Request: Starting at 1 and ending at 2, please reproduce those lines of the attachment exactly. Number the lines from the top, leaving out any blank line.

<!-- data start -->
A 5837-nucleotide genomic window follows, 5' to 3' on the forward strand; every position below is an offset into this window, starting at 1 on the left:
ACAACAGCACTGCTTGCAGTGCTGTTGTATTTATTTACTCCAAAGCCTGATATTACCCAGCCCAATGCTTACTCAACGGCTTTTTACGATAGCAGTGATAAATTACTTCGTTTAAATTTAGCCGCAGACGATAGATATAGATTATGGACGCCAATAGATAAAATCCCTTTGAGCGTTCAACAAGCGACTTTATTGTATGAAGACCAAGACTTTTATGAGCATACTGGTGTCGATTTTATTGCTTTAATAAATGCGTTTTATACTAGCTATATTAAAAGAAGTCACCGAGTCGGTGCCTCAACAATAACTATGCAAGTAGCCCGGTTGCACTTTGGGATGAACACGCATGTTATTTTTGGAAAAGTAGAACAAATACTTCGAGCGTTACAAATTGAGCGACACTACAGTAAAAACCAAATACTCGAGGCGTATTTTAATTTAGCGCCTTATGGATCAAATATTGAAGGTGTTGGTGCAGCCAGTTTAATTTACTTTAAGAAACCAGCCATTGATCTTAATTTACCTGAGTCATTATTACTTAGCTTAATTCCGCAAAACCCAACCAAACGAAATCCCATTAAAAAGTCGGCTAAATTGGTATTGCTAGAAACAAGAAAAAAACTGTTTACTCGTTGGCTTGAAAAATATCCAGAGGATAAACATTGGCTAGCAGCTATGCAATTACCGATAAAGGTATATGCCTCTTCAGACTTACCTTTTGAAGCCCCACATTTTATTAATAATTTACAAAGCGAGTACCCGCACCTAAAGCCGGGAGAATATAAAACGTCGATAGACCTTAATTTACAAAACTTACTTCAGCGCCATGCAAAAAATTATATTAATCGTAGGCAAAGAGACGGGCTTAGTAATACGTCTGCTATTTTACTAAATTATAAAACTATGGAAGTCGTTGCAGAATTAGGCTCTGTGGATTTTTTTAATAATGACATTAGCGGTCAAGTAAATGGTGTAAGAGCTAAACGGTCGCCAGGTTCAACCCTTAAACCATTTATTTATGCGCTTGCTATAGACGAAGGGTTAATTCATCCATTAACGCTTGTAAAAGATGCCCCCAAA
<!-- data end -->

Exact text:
A 5837-nucleotide genomic window follows, 5' to 3' on the forward strand; every position below is an offset into this window, starting at 1 on the left:
ACAACAGCACTGCTTGCAGTGCTGTTGTATTTATTTACTCCAAAGCCTGATATTACCCAGCCCAATGCTTACTCAACGGCTTTTTACGATAGCAGTGATAAATTACTTCGTTTAAATTTAGCCGCAGACGATAGATATAGATTATGGACGCCAATAGATAAAATCCCTTTGAGCGTTCAACAAGCGACTTTATTGTATGAAGACCAAGACTTTTATGAGCATACTGGTGTCGATTTTATTGCTTTAATAAATGCGTTTTATACTAGCTATATTAAAAGAAGTCACCGAGTCGGTGCCTCAACAATAACTATGCAAGTAGCCCGGTTGCACTTTGGGATGAACACGCATGTTATTTTTGGAAAAGTAGAACAAATACTTCGAGCGTTACAAATTGAGCGACACTACAGTAAAAACCAAATACTCGAGGCGTATTTTAATTTAGCGCCTTATGGATCAAATATTGAAGGTGTTGGTGCAGCCAGTTTAATTTACTTTAAGAAACCAGCCATTGATCTTAATTTACCTGAGTCATTATTACTTAGCTTAATTCCGCAAAACCCAACCAAACGAAATCCCATTAAAAAGTCGGCTAAATTGGTATTGCTAGAAACAAGAAAAAAACTGTTTACTCGTTGGCTTGAAAAATATCCAGAGGATAAACATTGGCTAGCAGCTATGCAATTACCGATAAAGGTATATGCCTCTTCAGACTTACCTTTTGAAGCCCCACATTTTATTAATAATTTACAAAGCGAGTACCCGCACCTAAAGCCGGGAGAATATAAAACGTCGATAGACCTTAATTTACAAAACTTACTTCAGCGCCATGCAAAAAATTATATTAATCGTAGGCAAAGAGACGGGCTTAGTAATACGTCTGCTATTTTACTAAATTATAAAACTATGGAAGTCGTTGCAGAATTAGGCTCTGTGGATTTTTTTAATAATGACATTAGCGGTCAAGTAAATGGTGTAAGAGCTAAACGGTCGCCAGGTTCAACCCTTAAACCATTTATTTATGCGCTTGCTATAGACGAAGGGTTAATTCATCCATTAACGCTTGTAAAAGATGCCCCCAAA